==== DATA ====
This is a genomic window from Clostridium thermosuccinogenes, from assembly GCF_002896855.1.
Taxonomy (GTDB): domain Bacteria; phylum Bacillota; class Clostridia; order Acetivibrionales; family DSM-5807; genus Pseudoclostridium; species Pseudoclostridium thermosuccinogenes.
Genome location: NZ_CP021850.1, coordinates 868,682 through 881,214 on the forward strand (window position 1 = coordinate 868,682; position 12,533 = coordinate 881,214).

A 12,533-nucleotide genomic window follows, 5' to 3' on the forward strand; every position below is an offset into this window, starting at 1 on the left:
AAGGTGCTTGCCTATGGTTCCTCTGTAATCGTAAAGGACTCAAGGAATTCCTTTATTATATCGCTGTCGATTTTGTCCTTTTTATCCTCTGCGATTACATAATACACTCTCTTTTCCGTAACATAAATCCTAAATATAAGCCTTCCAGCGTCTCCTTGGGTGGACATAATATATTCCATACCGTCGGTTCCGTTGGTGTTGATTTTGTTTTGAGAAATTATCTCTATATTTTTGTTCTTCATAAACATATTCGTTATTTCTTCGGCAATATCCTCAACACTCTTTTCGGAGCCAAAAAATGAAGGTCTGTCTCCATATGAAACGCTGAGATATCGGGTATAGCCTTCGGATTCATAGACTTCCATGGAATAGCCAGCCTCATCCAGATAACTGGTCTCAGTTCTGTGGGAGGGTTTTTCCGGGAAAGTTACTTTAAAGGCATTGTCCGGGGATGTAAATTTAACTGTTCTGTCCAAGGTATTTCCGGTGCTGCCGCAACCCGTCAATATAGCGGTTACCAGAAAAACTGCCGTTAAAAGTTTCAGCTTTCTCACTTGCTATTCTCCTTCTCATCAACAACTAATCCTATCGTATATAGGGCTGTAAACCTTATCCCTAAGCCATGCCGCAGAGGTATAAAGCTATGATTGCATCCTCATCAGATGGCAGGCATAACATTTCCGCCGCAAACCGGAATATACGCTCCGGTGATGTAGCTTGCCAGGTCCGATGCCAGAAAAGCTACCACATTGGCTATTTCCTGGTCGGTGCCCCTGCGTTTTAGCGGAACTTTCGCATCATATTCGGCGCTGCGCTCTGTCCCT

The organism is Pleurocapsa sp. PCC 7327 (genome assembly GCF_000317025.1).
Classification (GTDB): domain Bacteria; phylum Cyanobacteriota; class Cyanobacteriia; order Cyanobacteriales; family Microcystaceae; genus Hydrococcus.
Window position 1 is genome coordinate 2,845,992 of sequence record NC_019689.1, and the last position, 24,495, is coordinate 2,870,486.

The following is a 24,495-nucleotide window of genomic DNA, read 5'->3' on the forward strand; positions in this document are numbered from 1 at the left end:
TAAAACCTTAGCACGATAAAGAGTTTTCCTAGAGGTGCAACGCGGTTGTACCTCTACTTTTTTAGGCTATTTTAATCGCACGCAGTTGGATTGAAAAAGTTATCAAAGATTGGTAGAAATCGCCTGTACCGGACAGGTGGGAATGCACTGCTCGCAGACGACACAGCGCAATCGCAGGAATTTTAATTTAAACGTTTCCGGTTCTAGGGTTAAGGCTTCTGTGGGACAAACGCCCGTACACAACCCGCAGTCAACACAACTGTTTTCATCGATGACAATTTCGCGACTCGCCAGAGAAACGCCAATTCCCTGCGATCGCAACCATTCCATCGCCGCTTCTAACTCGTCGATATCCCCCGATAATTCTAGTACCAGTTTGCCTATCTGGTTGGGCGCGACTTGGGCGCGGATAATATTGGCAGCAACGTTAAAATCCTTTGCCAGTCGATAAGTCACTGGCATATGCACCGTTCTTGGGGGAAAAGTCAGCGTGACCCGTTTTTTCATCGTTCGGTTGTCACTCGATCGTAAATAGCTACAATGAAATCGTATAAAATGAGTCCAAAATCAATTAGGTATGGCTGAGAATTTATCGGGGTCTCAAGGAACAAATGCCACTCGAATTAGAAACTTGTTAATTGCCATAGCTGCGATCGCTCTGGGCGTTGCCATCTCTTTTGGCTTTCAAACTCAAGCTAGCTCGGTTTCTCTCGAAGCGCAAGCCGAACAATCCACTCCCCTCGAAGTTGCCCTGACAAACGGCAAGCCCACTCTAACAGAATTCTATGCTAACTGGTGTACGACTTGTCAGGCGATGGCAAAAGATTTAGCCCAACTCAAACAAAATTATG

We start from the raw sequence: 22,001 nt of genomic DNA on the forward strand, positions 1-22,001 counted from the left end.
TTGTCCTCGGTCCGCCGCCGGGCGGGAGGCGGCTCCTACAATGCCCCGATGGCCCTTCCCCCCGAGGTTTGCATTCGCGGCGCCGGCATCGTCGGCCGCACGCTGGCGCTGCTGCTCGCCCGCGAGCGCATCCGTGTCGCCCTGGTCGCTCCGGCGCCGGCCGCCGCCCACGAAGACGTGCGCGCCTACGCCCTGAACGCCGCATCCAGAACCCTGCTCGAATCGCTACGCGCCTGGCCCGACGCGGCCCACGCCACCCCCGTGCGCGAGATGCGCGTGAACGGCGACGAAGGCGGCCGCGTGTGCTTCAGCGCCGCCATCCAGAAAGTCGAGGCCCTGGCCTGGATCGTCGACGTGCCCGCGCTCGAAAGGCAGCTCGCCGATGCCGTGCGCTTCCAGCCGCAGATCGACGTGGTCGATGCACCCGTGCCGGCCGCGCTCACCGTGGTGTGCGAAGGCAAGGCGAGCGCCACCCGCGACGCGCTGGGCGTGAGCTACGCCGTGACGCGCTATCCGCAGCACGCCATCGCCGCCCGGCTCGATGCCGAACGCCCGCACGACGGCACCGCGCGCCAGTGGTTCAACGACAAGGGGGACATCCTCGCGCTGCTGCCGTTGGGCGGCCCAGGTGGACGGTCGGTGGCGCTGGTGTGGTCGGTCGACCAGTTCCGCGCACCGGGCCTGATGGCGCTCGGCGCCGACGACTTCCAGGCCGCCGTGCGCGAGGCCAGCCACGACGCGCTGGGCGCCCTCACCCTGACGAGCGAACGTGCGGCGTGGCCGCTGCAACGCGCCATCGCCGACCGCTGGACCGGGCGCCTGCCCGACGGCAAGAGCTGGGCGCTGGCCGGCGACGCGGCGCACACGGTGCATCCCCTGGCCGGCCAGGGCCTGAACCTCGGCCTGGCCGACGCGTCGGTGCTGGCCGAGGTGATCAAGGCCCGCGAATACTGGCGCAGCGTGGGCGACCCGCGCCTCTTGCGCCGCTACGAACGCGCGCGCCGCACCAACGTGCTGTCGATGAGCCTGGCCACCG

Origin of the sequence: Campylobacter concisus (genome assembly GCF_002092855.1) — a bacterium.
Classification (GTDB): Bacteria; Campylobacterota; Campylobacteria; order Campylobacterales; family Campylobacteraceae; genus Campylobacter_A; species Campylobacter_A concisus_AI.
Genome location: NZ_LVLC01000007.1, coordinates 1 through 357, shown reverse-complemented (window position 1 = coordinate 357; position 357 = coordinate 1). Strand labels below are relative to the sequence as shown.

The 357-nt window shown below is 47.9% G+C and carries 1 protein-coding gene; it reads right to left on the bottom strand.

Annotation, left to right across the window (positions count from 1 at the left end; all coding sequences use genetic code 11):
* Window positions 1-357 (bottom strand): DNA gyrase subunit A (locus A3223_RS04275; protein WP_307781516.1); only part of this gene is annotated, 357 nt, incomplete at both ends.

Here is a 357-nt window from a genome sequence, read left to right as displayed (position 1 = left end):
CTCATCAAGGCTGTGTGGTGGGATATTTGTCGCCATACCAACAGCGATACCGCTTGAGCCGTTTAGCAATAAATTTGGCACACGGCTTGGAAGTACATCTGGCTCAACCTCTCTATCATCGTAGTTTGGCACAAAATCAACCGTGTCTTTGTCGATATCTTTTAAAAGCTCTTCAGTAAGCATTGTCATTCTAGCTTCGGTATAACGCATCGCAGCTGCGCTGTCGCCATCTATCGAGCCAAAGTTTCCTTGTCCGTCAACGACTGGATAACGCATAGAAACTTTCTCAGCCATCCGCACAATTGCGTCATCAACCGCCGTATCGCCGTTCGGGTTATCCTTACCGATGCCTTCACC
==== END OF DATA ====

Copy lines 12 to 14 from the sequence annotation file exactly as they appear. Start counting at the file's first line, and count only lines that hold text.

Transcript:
TTGTCCTCGGTCCGCCGCCGGGCGGGAGGCGGCTCCTACAATGCCCCGATGGCCCTTCCCCCCGAGGTTTGCATTCGCGGCGCCGGCATCGTCGGCCGCACGCTGGCGCTGCTGCTCGCCCGCGAGCGCATCCGTGTCGCCCTGGTCGCTCCGGCGCCGGCCGCCGCCCACGAAGACGTGCGCGCCTACGCCCTGAACGCCGCATCCAGAACCCTGCTCGAATCGCTACGCGCCTGGCCCGACGCGGCCCACGCCACCCCCGTGCGCGAGATGCGCGTGAACGGCGACGAAGGCGGCCGCGTGTGCTTCAGCGCCGCCATCCAGAAAGTCGAGGCCCTGGCCTGGATCGTCGACGTGCCCGCGCTCGAAAGGCAGCTCGCCGATGCCGTGCGCTTCCAGCCGCAGATCGACGTGGTCGATGCACCCGTGCCGGCCGCGCTCACCGTGGTGTGCGAAGGCAAGGCGAGCGCCACCCGCGACGCGCTGGGCGTGAGCTACGCCGTGACGCGCTATCCGCAGCACGCCATCGCCGCCCGGCTCGATGCCGAACGCCCGCACGACGGCACCGCGCGCCAGTGGTTCAACGACAAGGGGGACATCCTCGCGCTGCTGCCGTTGGGCGGCCCAGGTGGACGGTCGGTGGCGCTGGTGTGGTCGGTCGACCAGTTCCGCGCACCGGGCCTGATGGCGCTCGGCGCCGACGACTTCCAGGCCGCCGTGCGCGAGGCCAGCCACGACGCGCTGGGCGCCCTCACCCTGACGAGCGAACGTGCGGCGTGGCCGCTGCAACGCGCCATCGCCGACCGCTGGACCGGGCGCCTGCCCGACGGCAAGAGCTGGGCGCTGGCCGGCGACGCGGCGCACACGGTGCATCCCCTGGCCGGCCAGGGCCTGAACCTCGGCCTGGCCGACGCGTCGGTGCTGGCCGAGGTGATCAAGGCCCGCGAATACTGGCGCAGCGTGGGCGACCCGCGCCTCTTGCGCCGCTACGAACGCGCGCGCCGCACCAACGTGCTGTCGATGAGCCTGGCCACCG

Origin of the sequence: Campylobacter concisus (genome assembly GCF_002092855.1) — a bacterium.
Classification (GTDB): Bacteria; Campylobacterota; Campylobacteria; order Campylobacterales; family Campylobacteraceae; genus Campylobacter_A; species Campylobacter_A concisus_AI.